Self Defense classes offered in San Juan County

by Jessica Holiday,
Victim Services Program Manager, Utah Navajo Health System, Inc.
Springtime in Monument Valley has finally emerged after a long winter. The sunlight is beaming and there are tourists and locals milling about the Monument Valley Welcome Center.
People are basking in the sunny weather. I end my phone call with Thomas Denny, instructor, after giving him directions to where the Self Defense Class will be held. He drove too far south and missed the Monument Valley Welcome Center turn-off.
A couple minutes later he pulls up to the parking lot. His appearance is striking with a strong build and tattooed extremities. He looks like someone you wouldn’t want to mess with, considering his 5’10”, 195 lb. frame. Thomas “Wildman” Denny is a Professional MMA fighter with over 23 years of fighting experience and over 100 professional fights under his belt.
He’s about to teach a Women’s Self Defense Class for the community of Monument Valley. This is a four-part series of Women’s Self Defense Classeses offered during Sexual Assault Awareness Month. The events are sponsored by the Utah Navajo Health System Victim Advocacy Program and Gentle Ironhawk Shelter.
Thomas’ huge smile and warm demeanor are immediately evident as he starts speaking. Outside the venue, clad in a black sleeveless hoodie he is perched like a fighter ready and open to answer my questions:
JH: “Why is self defense important for women to know?”
TD: “Self defense is important for women, especially just to feel safe. We’re in a world right now where I think mental illness, drugs, and alcohol are at an all-time high. I think in order to even go to your local store, it’s best if you’re prepared.
“It’s always better to be a warrior in a garden, than a gardener in the middle of a battle. I think that everyone should train, plus health benefits in general. I think everyone should be a little healthier along with able to protect yourself.
JH: “I totally agree. What range of classes do you teach?”
TD: “I’ve always taught mixed martial arts. I teach all aspects. I teach wrestling, boxing, kickboxing, Brazilian jiu jitsu. I kind of teach everything. It’s only been more recent that more women have wanted to… More women are wanting to be a little more prepared.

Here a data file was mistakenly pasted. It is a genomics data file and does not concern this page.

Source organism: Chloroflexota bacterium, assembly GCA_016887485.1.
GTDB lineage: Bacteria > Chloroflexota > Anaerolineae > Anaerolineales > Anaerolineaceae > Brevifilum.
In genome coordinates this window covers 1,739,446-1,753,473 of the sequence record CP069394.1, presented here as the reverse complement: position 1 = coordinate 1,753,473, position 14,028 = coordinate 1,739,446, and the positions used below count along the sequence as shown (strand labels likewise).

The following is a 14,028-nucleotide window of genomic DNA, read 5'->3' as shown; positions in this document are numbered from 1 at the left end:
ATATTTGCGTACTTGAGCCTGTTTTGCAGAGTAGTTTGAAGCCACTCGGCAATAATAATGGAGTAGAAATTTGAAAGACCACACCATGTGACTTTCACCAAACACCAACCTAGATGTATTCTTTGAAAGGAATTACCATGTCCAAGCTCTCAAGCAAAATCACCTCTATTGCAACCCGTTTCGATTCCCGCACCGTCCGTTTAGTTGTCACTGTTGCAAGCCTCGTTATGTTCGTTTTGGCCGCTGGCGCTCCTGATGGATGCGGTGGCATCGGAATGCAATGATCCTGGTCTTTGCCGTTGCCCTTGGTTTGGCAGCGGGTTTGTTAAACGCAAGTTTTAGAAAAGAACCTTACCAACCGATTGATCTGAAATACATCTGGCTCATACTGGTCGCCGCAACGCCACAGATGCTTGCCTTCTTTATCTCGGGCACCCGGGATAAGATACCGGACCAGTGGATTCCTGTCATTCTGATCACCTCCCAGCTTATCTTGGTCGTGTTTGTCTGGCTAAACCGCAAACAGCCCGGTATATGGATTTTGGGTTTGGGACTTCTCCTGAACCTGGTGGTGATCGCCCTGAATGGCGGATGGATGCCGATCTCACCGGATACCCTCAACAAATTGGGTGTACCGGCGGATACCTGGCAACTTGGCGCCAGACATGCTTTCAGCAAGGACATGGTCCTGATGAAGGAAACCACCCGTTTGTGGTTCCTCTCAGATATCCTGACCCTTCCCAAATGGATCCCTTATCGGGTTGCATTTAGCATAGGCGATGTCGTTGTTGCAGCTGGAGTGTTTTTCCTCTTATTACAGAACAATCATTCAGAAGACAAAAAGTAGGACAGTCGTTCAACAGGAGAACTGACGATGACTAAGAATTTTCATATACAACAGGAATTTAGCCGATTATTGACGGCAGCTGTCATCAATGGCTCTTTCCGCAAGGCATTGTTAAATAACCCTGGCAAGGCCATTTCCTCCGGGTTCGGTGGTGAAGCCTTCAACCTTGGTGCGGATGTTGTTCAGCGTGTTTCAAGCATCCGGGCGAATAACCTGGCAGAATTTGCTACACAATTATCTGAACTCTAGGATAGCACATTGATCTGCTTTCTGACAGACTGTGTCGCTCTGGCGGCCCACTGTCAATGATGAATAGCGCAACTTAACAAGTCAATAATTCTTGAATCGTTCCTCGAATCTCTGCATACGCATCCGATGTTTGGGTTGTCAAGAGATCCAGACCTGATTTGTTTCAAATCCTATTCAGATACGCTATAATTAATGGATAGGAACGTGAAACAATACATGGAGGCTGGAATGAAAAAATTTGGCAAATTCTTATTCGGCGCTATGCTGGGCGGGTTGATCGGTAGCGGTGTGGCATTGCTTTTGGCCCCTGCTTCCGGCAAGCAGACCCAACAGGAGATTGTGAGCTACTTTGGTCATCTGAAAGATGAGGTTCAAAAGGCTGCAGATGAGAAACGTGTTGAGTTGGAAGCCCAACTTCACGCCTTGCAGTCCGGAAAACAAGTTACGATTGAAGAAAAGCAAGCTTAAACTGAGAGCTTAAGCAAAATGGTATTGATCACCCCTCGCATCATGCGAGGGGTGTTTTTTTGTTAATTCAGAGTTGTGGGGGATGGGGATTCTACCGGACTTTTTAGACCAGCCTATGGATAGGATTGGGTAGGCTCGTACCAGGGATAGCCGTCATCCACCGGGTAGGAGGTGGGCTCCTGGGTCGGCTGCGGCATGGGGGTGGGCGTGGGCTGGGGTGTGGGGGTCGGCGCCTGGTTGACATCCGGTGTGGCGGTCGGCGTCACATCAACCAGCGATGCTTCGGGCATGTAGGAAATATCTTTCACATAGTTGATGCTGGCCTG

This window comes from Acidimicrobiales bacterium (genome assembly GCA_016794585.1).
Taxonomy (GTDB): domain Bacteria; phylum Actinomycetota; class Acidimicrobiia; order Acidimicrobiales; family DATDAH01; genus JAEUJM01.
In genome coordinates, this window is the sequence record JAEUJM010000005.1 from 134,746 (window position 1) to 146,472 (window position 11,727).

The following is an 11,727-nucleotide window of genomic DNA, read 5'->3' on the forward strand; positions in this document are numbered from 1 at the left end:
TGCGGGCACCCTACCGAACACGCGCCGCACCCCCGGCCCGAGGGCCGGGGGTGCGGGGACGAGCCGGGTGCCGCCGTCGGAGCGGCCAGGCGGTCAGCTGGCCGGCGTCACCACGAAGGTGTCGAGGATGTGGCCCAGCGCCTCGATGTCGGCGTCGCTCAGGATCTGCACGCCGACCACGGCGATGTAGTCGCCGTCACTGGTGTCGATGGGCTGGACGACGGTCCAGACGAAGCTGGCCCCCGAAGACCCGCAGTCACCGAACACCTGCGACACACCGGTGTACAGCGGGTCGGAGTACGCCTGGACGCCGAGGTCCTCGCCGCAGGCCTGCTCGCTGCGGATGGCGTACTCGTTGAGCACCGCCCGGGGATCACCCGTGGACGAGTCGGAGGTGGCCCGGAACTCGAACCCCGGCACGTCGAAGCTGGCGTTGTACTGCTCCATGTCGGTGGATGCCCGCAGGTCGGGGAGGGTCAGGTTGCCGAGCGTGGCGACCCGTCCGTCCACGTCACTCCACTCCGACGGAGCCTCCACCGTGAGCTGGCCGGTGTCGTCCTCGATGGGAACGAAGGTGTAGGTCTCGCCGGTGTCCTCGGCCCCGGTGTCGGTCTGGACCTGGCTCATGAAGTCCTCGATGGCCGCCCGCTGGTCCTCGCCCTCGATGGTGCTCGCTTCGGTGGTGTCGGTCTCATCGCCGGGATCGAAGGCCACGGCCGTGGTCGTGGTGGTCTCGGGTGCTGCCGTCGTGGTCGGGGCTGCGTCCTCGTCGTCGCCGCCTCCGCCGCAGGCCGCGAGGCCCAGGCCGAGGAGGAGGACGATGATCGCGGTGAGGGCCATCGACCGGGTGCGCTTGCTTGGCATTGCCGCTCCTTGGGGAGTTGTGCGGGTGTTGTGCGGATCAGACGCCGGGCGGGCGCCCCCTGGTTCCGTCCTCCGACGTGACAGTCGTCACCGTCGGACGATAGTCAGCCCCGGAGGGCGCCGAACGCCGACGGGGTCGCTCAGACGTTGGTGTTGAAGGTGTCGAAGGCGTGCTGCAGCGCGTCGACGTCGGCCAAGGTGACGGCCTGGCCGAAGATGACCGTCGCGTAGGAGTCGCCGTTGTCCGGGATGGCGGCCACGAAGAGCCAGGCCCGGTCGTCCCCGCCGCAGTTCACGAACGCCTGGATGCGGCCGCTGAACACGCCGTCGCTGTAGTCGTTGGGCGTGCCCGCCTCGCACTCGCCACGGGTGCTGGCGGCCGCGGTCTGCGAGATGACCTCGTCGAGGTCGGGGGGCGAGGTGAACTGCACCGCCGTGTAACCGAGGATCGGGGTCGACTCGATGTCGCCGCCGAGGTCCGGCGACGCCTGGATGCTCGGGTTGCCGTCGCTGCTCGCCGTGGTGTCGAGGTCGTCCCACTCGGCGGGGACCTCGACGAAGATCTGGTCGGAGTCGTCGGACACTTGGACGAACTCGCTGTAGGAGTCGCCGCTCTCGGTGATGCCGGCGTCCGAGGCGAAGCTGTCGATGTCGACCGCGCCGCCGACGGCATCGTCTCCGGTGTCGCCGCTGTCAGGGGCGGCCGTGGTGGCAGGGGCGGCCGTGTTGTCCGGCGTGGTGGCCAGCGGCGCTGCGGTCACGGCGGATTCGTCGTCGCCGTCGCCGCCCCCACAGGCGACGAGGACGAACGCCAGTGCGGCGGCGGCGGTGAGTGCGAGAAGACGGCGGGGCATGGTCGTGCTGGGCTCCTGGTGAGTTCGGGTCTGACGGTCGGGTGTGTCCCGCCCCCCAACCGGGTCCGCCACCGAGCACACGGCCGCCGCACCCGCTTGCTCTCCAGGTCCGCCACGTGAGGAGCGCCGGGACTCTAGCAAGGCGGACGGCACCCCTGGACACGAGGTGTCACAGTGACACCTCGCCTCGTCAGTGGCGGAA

“It started out with soccer moms wanting to train and it kind of just bled over into the general population. All women feel safer knowing a little more.”
JH: “What are some basic tips and techniques for women to be able to protect themselves.”
TD: “I think that we need to be more aware of our surroundings. Try not to hide yourself because although you are hiding yourself, you’re making your own personal space more secluded. Take hoodies off, pin hair back, try not to wear really dark sunglasses.”
JH: “What about ear buds? I wear those all the time.”
TD: “Earbuds, that’s a big one. I just had to save a girl from almost getting hit by a car, crossing the street because she had her earbuds in and went to cross and didn’t hear the car honking. I had to actually swerve to almost hit her so that she would see me coming this way because she didn’t see the car coming that way.
“Once she saw me, she was like, ‘Ahhh.’ I was like, ‘Get out of the way!’ Yeah, earbuds, any kind of things that.
“Your senses are there for a reason, sight, smell, touch, all these senses we have and if you’re covering them up and not using them, especially while walking out or being in unfamiliar territory or just in general.
“Even walking into a store, walking into a Wal-Mart, lots of these sex traffickers, that’s where they’re kidnapping females and children because they’re not aware of what’s going on, it’s easy for them to grab them and scoop them out.